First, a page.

I'm back from the wonderful Be Conference, where I reunited with and met some incredible people (example: the women who were on the panel I moderated included one who has summited Mount Everest six times, another who happens to be the Deputy Director of Astrophysics at NASA, and yet another who is a health advocate and the creator of "female Viagra," a company which sold for a billion dollars. See what I mean?). As part of the conference, I also had the opportunity to sit with 4 young women during a mentorship session, where they asked questions, and I answered to the best of my ability. One woman asked me if I had a mentor myself.
"Huh," I thought for a moment. "That's a great question. I don't think I have a mentor -- I think of mentors as people who are older or more experienced in what you do, and has blazed the path you're about to take. What I do is a bit of a hodgepodge of all kinds of stuff, so there aren't many people I can think of who I know who are both older than me, and who have done the same work. But that said, I do have a war council."
I went on to explain that my war council was a very select group of friends who I tend to turn to for advice. Some are men, some are women. Some are older, and some are younger. Some of them know each other, and some have never met. And because, as I thought more about it, I realized that it's probably a good thing for everyone to have a war council, I wanted to share some of the traits of the folks on my own council to help identify the people in your own life who are probably on yours. Because not every friend, as great as he or she might be, is necessarily war council material.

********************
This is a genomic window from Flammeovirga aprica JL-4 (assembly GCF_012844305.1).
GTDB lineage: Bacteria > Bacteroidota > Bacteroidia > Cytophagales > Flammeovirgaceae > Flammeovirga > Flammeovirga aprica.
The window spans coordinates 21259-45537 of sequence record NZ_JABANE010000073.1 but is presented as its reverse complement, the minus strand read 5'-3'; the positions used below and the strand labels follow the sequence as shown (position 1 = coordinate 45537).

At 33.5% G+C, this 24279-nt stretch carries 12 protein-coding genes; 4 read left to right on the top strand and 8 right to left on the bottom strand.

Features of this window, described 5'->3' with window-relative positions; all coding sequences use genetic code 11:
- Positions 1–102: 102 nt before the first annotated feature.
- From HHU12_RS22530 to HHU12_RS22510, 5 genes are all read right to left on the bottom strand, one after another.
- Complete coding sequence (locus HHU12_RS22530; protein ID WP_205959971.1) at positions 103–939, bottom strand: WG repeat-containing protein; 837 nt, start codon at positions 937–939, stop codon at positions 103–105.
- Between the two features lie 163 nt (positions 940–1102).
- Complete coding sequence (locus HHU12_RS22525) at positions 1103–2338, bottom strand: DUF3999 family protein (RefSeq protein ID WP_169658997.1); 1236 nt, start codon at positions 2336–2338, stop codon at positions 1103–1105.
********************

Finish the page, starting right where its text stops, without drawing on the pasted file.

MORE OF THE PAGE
So here are the traits the folks on my war council share:
1) The folks on my war council know me well. That's not to say that they've known me for a long time (although most of them definitely have), but nonetheless, they know my strengths and my weaknesses, and they have a pretty good read on the kinds of things that I'm passionate about, and what I don't suffer well. I can trust them to give me pretty insightful advice, because they know how I'm likely to react to any consequences of any decisions I make.
2) They understand the kind of work that I do, and what I'm about. They may not actually do the same things, but they get it.
3) When I have successes, they're genuinely happy for me. These aren't folks who get jealous if something good happens to me, nor do they try to tear me down. These are folks who want to celebrate when something great happens, even if I don't necessarily see the reason to.
4) They're also the ones who genuinely want to help when I fail. These are the folks who will listen with care when I grieve a failure, and allow me some time to process it, but they won't let me wallow. They let me know if I'm being overdramatic, and they help me find the baby steps needed to rise again.
5) That said, they're not afraid to tell me if I'm screwing up. They are kind, but they are firm. They tell me if something is a great idea, or if it doesn't seem like a good idea, they help walk me through the thought process behind my ideas to determine if there's a way to make them better.
6) I trust them. They keep secrets secret, without a second thought. They're willing to be vulnerable with me, when I'm vulnerable with them.
7) They don't have any stakes in my game. They are somewhat disinterested parties, in that they have no conflicts of interest in giving me advice.
8) They always have my best interest at heart. And the feeling is very mutual.
I hope you all have war councils, friends -- they're worth their weight in gold, straight-up.
Soundtrack: The future is female, by Madame Gandhi. This young woman, the former drummer for M.I.A., performed at the Be Conference. She's a Georgetown University graduate (double-majored in mathematics and government, with a minor in women's studies), and a Harvard MBA. Her music is amazing, and I got to speak with her for some time after her performance -- she was positively charming.
I told you I met incredible folks.